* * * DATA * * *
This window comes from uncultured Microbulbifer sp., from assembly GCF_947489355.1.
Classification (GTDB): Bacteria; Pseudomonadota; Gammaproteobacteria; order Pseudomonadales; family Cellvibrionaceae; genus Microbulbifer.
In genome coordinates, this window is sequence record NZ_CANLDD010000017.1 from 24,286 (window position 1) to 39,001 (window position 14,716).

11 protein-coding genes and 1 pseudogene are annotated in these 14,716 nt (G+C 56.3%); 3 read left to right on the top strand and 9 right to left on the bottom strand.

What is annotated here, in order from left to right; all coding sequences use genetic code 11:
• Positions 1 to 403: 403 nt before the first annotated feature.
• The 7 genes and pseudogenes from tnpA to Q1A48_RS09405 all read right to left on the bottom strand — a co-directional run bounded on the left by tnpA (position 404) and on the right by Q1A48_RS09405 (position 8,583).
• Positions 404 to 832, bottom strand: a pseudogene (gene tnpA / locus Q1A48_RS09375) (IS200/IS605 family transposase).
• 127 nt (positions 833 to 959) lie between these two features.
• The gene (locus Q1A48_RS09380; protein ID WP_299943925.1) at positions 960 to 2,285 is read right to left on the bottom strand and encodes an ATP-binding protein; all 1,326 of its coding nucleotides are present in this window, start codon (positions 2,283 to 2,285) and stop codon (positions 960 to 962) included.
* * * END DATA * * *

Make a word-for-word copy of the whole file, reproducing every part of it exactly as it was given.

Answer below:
This window comes from uncultured Microbulbifer sp., from assembly GCF_947489355.1.
Classification (GTDB): Bacteria; Pseudomonadota; Gammaproteobacteria; order Pseudomonadales; family Cellvibrionaceae; genus Microbulbifer.
In genome coordinates, this window is sequence record NZ_CANLDD010000017.1 from 24,286 (window position 1) to 39,001 (window position 14,716).

11 protein-coding genes and 1 pseudogene are annotated in these 14,716 nt (G+C 56.3%); 3 read left to right on the top strand and 9 right to left on the bottom strand.

What is annotated here, in order from left to right; all coding sequences use genetic code 11:
• Positions 1 to 403: 403 nt before the first annotated feature.
• The 7 genes and pseudogenes from tnpA to Q1A48_RS09405 all read right to left on the bottom strand — a co-directional run bounded on the left by tnpA (position 404) and on the right by Q1A48_RS09405 (position 8,583).
• Positions 404 to 832, bottom strand: a pseudogene (gene tnpA / locus Q1A48_RS09375) (IS200/IS605 family transposase).
• 127 nt (positions 833 to 959) lie between these two features.
• The gene (locus Q1A48_RS09380; protein ID WP_299943925.1) at positions 960 to 2,285 is read right to left on the bottom strand and encodes an ATP-binding protein; all 1,326 of its coding nucleotides are present in this window, start codon (positions 2,283 to 2,285) and stop codon (positions 960 to 962) included.